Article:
IMAGINE yourself in a garden. There are no distractions, no
sounds of chaotic city life drifting in over some nearby
wall. This garden is vast, and nothing intrudes on its peace.
Better yet, your mind is clear of worries, your body untroubled
by any trace of illness, allergies, or pain. Your senses are
free to take in your surroundings.
You feast your eyes first on the vivid hues of the blossoms,
then on the sparkle of a stream, then on themyriad greens of
foliage and grass in sun and shadow. You feel themild breeze
on your skin and smell the sweet fragrances it carries. You
hear the rustling of leaves, the splash of water tumbling over
rocks, the calls and songs of birds, the humof insects at work.
As you picture the scene, do you not long to be in such a
People around the world believe that mankind had its start
in a place like that. For centuries,members of Judaism, Christendom,
and Islam have been taught about the garden of
Eden, where God put Adam and Eve to live. According to the
Bible, they had a peaceful, happy existence. They were at
peace with each other, with the animals, and with God, who
kindly gave them the hope of living forever in that lovely environment.—
Hindus too have their distinctive concepts about a paradise
in ancient times. Buddhists believe that great spiritual leaders,
or Buddhas, arise in such golden ages when the world is
like a paradise. And numerous religions of Africa teach stories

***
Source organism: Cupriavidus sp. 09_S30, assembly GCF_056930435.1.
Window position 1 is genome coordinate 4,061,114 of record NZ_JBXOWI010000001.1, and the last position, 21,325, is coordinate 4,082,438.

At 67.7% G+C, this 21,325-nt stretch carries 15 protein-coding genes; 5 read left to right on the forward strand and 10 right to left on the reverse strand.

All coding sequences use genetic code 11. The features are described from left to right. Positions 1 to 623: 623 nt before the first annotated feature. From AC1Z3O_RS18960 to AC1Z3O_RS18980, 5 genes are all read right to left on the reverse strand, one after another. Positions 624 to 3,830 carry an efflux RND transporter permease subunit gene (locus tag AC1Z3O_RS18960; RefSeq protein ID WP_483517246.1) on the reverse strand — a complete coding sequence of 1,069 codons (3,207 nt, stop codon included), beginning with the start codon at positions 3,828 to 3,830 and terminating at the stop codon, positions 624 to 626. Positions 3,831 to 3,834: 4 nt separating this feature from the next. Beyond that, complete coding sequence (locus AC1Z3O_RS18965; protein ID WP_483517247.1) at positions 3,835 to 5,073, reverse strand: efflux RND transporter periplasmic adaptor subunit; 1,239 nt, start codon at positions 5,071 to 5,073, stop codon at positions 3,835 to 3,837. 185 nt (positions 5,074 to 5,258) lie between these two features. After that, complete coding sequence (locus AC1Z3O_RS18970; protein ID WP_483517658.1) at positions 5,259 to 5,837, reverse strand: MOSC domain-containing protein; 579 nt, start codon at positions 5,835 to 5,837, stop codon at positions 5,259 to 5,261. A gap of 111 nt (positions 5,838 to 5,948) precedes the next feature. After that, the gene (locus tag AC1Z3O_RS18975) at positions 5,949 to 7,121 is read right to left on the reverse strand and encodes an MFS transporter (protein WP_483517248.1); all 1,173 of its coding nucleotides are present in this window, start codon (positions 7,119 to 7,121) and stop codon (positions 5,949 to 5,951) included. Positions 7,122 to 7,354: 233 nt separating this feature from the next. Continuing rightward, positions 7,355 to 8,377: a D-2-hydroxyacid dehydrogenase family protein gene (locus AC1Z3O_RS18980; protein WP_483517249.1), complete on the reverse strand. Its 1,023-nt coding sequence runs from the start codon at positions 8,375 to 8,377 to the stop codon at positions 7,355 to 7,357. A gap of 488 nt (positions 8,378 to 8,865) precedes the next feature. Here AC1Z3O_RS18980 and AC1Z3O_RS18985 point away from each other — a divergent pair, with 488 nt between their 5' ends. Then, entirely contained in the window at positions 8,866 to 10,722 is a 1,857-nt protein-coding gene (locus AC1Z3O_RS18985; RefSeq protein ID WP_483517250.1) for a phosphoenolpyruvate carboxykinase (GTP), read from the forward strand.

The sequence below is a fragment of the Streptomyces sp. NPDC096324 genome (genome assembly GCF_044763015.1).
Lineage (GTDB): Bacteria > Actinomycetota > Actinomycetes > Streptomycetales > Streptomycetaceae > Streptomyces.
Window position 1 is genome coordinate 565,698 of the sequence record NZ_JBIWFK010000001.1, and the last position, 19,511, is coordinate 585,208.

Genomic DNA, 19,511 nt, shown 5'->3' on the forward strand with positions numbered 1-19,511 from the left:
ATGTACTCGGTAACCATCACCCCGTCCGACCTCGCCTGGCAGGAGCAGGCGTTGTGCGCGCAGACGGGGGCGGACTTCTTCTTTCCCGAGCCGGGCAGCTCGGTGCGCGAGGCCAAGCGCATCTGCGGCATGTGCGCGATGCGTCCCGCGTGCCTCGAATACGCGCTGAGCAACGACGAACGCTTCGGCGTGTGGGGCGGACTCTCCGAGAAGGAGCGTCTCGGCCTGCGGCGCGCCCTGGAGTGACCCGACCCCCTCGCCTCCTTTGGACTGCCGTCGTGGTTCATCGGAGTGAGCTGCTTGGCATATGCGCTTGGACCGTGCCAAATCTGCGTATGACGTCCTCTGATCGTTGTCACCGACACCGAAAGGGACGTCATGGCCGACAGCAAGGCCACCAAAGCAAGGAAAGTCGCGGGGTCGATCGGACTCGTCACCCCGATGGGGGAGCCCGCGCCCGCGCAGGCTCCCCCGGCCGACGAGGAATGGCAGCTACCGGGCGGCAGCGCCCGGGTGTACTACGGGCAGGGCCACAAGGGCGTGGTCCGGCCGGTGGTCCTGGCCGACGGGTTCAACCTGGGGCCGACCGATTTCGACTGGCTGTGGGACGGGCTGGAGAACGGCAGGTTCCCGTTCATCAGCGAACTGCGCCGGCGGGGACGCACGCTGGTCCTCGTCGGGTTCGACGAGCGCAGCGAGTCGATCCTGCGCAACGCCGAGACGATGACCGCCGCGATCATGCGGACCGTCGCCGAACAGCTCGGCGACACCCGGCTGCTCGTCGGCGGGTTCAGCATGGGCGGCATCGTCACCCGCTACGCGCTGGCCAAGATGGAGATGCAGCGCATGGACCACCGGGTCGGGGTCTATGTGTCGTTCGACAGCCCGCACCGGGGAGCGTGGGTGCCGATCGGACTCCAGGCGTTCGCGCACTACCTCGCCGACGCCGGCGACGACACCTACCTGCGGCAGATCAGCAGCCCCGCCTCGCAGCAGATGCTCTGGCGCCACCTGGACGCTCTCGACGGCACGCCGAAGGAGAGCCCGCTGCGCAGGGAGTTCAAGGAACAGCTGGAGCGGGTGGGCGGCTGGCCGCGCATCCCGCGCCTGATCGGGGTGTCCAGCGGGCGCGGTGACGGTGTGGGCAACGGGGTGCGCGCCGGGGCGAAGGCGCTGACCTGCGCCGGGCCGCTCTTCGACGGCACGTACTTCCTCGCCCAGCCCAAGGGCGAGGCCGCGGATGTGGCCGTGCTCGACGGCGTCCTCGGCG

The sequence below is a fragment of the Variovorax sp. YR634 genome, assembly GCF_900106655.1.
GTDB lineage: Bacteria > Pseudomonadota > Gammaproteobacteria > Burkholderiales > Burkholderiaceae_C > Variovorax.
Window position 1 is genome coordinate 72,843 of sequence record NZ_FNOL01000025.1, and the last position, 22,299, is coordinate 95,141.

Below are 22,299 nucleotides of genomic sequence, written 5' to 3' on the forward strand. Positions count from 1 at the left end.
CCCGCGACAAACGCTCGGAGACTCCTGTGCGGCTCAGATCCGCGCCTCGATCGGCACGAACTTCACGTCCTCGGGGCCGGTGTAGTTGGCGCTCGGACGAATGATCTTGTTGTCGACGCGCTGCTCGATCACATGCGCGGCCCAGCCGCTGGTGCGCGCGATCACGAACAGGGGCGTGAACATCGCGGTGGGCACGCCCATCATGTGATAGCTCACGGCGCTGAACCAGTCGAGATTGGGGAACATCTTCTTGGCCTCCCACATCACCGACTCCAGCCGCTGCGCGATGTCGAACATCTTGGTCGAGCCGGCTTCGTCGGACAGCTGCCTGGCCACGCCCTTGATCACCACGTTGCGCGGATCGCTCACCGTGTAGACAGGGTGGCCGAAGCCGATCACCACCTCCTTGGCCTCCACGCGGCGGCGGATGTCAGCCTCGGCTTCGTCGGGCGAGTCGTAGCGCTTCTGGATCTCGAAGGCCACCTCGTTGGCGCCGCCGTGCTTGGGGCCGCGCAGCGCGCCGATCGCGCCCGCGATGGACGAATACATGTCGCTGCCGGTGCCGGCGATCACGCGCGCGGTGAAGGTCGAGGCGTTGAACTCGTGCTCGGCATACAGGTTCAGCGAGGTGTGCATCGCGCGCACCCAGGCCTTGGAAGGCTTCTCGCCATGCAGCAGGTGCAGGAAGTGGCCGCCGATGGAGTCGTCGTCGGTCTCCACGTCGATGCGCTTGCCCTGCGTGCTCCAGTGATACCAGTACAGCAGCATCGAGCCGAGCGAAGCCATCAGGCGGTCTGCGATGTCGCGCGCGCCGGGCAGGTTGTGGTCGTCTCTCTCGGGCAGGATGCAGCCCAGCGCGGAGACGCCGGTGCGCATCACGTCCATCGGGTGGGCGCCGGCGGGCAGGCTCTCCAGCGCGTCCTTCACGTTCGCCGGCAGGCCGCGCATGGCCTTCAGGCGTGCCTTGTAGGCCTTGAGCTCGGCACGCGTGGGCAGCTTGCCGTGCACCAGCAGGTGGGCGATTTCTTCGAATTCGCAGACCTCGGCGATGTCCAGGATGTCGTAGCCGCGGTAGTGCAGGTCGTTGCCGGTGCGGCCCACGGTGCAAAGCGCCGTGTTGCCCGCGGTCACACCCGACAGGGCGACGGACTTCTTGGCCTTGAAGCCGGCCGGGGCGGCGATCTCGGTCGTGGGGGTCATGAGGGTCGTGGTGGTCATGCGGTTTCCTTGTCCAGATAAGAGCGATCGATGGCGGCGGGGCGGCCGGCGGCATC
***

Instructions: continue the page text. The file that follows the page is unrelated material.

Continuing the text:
that bear a remarkable resemblance to that of Adam and
In fact, the idea of an early paradise has been pervasive
in mankind’s religions and traditions. One author noted:
“Many civilizations believed in a primordial paradise that
was characterized by perfection, freedom, peace, happiness,
abundance, and the absence of duress, tensions,
andconflicts. . . . Thisbelief gave rise in
the collective consciousness to a profound
nostalgia for the lost but not forgotten paradise
and to a strong desire to recover it.”
Might all those stories and traditions stem
froma common root? Is it possible that mankind’s
“collective consciousness” is imprinted
with thememory of something real?Was
there actually a garden of Eden in the distant
past and a real Adam and Eve?
Skeptics scoff at the idea. In this scientific
age, many assume that such accounts are
mere legends andmyths. Surprisingly, not all
the skeptics are secular. Many religious leaders
promote disbelief in the garden of Eden.
They say that there never was any such place.
They say that the account is merely a metaphor,
amyth, a fable, a parable.
Of course, the Bible does contain parables.
Jesus himself uttered the most famous of
them. However, the Bible presents the account
about Eden, not as a parable, but as history,
pure and simple. Yet, if the events described
never occurred, then howcan the rest
of the Bible be trusted? Let us examine
why some are skeptical about the garden
of Eden and see whether their reasons are
sound. Then we will consider why the account
shouldmatter to each one of us.